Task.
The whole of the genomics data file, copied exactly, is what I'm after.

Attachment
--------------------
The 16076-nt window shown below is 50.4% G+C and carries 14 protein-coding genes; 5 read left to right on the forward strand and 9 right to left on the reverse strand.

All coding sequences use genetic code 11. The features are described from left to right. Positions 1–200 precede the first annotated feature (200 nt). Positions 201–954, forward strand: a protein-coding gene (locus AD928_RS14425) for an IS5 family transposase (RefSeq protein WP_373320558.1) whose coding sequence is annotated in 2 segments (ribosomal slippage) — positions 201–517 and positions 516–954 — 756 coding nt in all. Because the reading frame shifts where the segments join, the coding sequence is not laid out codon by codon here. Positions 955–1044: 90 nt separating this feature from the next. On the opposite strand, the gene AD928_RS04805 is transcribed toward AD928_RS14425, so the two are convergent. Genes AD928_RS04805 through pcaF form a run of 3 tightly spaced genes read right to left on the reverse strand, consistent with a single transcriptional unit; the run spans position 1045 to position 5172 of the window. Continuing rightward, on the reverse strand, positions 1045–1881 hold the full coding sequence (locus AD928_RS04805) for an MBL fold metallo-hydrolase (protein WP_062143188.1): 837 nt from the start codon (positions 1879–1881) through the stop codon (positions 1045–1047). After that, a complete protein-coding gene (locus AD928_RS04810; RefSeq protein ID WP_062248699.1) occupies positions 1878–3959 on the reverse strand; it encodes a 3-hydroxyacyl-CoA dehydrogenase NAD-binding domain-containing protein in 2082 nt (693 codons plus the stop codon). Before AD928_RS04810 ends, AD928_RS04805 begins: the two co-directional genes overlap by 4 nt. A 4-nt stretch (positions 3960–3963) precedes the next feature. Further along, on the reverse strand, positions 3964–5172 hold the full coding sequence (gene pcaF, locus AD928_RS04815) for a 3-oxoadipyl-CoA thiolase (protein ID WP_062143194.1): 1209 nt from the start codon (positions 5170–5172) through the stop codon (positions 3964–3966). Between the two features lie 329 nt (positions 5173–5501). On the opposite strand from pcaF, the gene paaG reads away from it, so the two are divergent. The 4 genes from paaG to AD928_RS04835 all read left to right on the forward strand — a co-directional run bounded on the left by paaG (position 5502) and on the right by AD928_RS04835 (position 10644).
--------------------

The 16076-nt window shown below is 50.4% G+C and carries 14 protein-coding genes; 5 read left to right on the forward strand and 9 right to left on the reverse strand.

All coding sequences use genetic code 11. The features are described from left to right. Positions 1–200 precede the first annotated feature (200 nt). Positions 201–954, forward strand: a protein-coding gene (locus AD928_RS14425) for an IS5 family transposase (RefSeq protein WP_373320558.1) whose coding sequence is annotated in 2 segments (ribosomal slippage) — positions 201–517 and positions 516–954 — 756 coding nt in all. Because the reading frame shifts where the segments join, the coding sequence is not laid out codon by codon here. Positions 955–1044: 90 nt separating this feature from the next. On the opposite strand, the gene AD928_RS04805 is transcribed toward AD928_RS14425, so the two are convergent. Genes AD928_RS04805 through pcaF form a run of 3 tightly spaced genes read right to left on the reverse strand, consistent with a single transcriptional unit; the run spans position 1045 to position 5172 of the window. Continuing rightward, on the reverse strand, positions 1045–1881 hold the full coding sequence (locus AD928_RS04805) for an MBL fold metallo-hydrolase (protein WP_062143188.1): 837 nt from the start codon (positions 1879–1881) through the stop codon (positions 1045–1047). After that, a complete protein-coding gene (locus AD928_RS04810; RefSeq protein ID WP_062248699.1) occupies positions 1878–3959 on the reverse strand; it encodes a 3-hydroxyacyl-CoA dehydrogenase NAD-binding domain-containing protein in 2082 nt (693 codons plus the stop codon). Before AD928_RS04810 ends, AD928_RS04805 begins: the two co-directional genes overlap by 4 nt. A 4-nt stretch (positions 3960–3963) precedes the next feature. Further along, on the reverse strand, positions 3964–5172 hold the full coding sequence (gene pcaF, locus AD928_RS04815) for a 3-oxoadipyl-CoA thiolase (protein ID WP_062143194.1): 1209 nt from the start codon (positions 5170–5172) through the stop codon (positions 3964–3966). Between the two features lie 329 nt (positions 5173–5501). On the opposite strand from pcaF, the gene paaG reads away from it, so the two are divergent. The 4 genes from paaG to AD928_RS04835 all read left to right on the forward strand — a co-directional run bounded on the left by paaG (position 5502) and on the right by AD928_RS04835 (position 10644).